Astrophys. J., 659, 296-304 (2007/April-2)
Infrared molecular starburst fingerprints in deeply obscured (Ultra)Luminous infrared galaxy nuclei.
LAHUIS F., SPOON H.W.W., TIELENS A.G.G.M., DOTY S.D., ARMUS L., CHARMANDARIS V., HOUCK J.R., STAUBER P. and VAN DISHOECK E.F.
Abstract (from CDS):
High-resolution spectra of the Spitzer Space Telescope show vibration-rotation absorption bands of gaseous C2H2, HCN, and CO2molecules toward a sample of deeply obscured (U)LIRG nuclei. The observed bands reveal the presence of dense (n≳107/cm3), warm (Tex=200-700 K) molecular gas with high column densities of these molecules ranging from a few 1015 to 1017/cm2. Abundances relative to H2, inferred from the silicate optical depth, range from ∼10–7 to 10–6 and show no correlation with temperature. Theoretical studies show that the high abundances of both C2H2and HCN exclude an X-ray dominated region (XDR) associated with the toroid surrounding an AGN as the origin of this dense warm molecular gas. Galactic massive protostars in the so-called hot-core phase have similar physical characteristics with comparable high abundances of C2H2, HCN, and CO2in the hot phase. However, the abundances of C2H2and HCN and the C2H2/CO2and HCN/CO2 ratios are much higher toward the (U)LIRGs in the cooler (Tex≲400 K) phase. We suggest that the warm dense molecular gas revealed by the mid-IR absorption lines is associated with a phase of deeply embedded star formation, where the extreme pressures and densities of the nuclear starburst environment have inhibited the expansion of H II regions and the global disruption of the star-forming molecular cloud cores and have ``trapped'' the star formation process in an ``extended'' hot-core phase.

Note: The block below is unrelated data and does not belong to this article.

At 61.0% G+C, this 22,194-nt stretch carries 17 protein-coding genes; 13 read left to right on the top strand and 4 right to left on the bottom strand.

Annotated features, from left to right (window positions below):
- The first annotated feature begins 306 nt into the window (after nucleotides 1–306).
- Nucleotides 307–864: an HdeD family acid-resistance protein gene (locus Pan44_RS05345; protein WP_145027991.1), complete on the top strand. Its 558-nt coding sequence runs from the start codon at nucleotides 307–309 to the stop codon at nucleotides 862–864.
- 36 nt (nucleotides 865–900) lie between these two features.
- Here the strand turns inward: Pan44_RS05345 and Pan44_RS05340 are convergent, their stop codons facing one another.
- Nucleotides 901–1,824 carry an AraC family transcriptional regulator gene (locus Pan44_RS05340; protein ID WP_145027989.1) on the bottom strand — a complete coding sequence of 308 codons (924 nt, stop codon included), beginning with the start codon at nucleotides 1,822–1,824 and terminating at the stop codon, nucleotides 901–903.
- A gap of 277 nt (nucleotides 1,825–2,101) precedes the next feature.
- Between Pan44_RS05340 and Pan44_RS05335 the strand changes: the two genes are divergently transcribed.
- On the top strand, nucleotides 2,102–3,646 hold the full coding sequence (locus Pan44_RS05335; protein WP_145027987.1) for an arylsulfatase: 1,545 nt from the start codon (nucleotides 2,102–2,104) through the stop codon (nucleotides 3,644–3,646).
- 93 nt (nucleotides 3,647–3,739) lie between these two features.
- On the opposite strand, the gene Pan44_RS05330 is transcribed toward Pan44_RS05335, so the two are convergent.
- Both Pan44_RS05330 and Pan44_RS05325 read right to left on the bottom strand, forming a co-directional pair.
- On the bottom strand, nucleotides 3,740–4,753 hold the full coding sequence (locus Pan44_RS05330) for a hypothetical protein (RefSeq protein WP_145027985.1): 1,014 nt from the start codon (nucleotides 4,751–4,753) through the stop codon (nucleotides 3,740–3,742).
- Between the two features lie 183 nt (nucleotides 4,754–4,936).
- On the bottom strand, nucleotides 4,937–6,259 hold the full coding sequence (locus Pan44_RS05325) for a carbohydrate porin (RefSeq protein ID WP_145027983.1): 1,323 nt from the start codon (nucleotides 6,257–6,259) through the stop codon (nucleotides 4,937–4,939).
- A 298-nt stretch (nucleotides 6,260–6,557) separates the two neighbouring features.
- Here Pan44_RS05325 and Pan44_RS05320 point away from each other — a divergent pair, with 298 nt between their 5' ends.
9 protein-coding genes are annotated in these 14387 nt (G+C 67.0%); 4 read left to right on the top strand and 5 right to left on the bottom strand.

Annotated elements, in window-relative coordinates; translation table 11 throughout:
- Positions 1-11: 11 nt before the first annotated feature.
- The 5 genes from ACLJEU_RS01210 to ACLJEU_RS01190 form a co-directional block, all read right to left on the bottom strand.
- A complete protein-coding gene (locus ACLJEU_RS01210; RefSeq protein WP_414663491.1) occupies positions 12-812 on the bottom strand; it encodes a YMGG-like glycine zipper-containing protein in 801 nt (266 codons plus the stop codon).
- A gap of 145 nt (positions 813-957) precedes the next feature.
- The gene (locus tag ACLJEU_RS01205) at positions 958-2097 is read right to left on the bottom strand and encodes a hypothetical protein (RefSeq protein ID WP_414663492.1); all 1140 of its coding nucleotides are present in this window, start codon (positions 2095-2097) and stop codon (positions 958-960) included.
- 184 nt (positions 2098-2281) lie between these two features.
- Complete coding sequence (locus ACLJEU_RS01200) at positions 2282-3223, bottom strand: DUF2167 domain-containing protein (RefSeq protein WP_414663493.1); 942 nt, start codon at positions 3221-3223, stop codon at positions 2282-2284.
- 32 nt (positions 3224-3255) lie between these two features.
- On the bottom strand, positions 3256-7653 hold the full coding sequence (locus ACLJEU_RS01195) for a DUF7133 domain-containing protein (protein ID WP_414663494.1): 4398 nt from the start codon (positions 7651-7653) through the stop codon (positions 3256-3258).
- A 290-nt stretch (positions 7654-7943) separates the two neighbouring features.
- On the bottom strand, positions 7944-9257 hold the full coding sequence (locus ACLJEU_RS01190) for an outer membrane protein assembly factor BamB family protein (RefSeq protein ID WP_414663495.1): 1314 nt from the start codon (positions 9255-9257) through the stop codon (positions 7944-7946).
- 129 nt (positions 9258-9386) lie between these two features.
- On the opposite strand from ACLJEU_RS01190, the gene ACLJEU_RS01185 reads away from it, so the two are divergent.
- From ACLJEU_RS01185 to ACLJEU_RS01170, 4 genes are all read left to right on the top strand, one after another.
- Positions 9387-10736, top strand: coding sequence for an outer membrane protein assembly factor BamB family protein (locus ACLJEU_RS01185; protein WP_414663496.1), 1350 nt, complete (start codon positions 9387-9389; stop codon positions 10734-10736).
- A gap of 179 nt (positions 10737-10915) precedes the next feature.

Galaxies: ISM - Galaxies: Nuclei - Infrared: ISM - ISM: Evolution - ISM: Molecules
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